I WANT to talk about the face shield. Because I am severely nearsighted, I need to wear this over my thick prescription glasses. As I wear the thing, the face shield becomes an air barrier (like a windshield). So, without air circulation in that space between my glasses and the surface of the face shield, the condensation from my breathing fogs up the face shield, including my glasses. The result is that my vision is hampered. Of course what should be done to fix this “problem,” is to wipe the condensation off. So I take the face shield off, take my glasses off, out comes the handkerchief – to wipe the condensation off the lens of the glasses, then I wipe the fogged-up surface of the shield, as I repeat the darned steps every time it happens (and often), and so on, and so forth, ad nauseam.
What am I driving at here? That the face shield does not stay on my face all the time. That I do take it off because of the need to get rid of the accumulated condensation. By doing so, whatever protection it purports to do by way of keeping the virus from entering through the eyes is diminished, perhaps even negated, because of the frequent act of pulling it down. The fact is that it never stays on. Yes, because it is the rule, people bring it with them all the time. You know, “no face mask, no face shield, no ride,” and all that. But other than the necessity to have something to show so that one can enter an establishment or use public transport, the face shield is just a silly looking visor that stays on top of a person’s head. All the time.
Look. There is this background noise that keeps droning inside the mall all day long. “Pakisuot po ng maayos ang inyong mga face shield mga ma’am at sir” (Please wear your face shields properly). At some point, the person with the megaphone will admonish a person whose face shield is tilted upwards to pull his or her face shield down (“pakibaba po ang inyong face shield”). Scarcely three meters away from the megaphone, the face shield is tilted up again, and the droning goes on until closing time. First of all, you have to give it to these mall “minders.” They do have their work cut out for them even if the work seems futile. There really is no efficient way to enforce compliance short of placing the individual under arrest (which you can’t do), or bodily drag the person out of the establishment (which you can’t do either), because tilting face shields up and down is not a crime, as much as a person who refuses to be vaccinated cannot be arrested because it is also not a crime.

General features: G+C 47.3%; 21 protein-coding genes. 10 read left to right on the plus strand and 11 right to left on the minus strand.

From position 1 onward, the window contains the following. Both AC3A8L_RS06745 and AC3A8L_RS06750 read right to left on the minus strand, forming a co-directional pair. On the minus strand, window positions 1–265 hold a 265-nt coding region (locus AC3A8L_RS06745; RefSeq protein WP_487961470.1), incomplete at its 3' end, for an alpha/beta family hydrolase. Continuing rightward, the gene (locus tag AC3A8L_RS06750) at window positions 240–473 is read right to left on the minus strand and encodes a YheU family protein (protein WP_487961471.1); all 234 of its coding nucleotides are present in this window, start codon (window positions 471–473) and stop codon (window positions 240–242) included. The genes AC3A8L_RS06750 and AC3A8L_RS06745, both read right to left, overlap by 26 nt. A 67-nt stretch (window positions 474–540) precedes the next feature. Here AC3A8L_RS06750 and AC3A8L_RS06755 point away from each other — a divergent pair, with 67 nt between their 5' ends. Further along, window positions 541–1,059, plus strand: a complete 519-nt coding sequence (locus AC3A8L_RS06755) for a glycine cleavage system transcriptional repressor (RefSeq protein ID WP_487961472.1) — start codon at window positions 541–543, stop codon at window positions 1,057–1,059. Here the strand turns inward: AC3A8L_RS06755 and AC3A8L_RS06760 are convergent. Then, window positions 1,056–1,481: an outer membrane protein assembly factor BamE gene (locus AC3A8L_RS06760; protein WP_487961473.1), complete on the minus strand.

Notice that the only matter of contention here is the face shield. Over a year into the pandemic, the public have gotten used to wearing face masks that there is no longer a need for blaring reminders. Of course we recall the infamous herding of violators of the face mask rule for a lecture on the importance of complying with the face mask rule. I have had trouble with the face mask myself very early into the enactment of the rule. Breathing out, the air escapes through the edges where the mask makes contact with the nose, again fogging-up my glasses. But with an array of mask selections today, I believe I have found a few mask “designs” that resolve this fogging problem somewhat.
Besides, we seem to have come to an agreement that the masks help keep the virus from spreading. The US Centers for Disease Control (CDC) said so, and Dr. Anthony Fauci said so, too. Neither the CDC nor Dr. Fauci have made references to face shields as a protective implement to be worn outside the hospital setting. So, yes. The face shield is indeed a device that provides an additional layer of protection for medical practitioners working in a highly infectious environment. For this reason, there is no doubt that the face shield – worn on top of a face mask, with a doctor or medical practitioner garbed in a personal protective suit – is effective. And these are kept on until the end of their shifts. But to ask the general public to wear the device outside a hospital setting seems counter-intuitive.
It is true the IATF have said that the face shield will provide additional protection from infection aside from the face mask, such that its use becomes even more imperative in view of the more transmissible Delta variant. They are right, you know. After all, we have seen face shields being worn when epidemiologists were deployed to contain the Ebola outbreak years ago. Thus, the question of efficacy is not directed at the device itself, but whether the wearing of it by the general public is truly efficient.
This shield-on, shield-off business does not really obtain the true benefit of the device. However, the IATF wants us to comply based only on their say-so, which is to say that better the inconvenience of wearing the vision-hampering face shield than to be hooked up on a ventilator. But that is just the problem, isn’t it? How many of us have really complied with our mothers when they follow their directives with “because I said so?” I know that I have challenged my own mother many times just because I resent being ordered around without any reason behind it.
We, Filipinos, have a truly strange way of demonstrating “exceptionalism.” One day, when these face shields are no longer needed and we are forced to discard them, we all would know where the huge volume of accumulated plastic waste came from: the Philippines.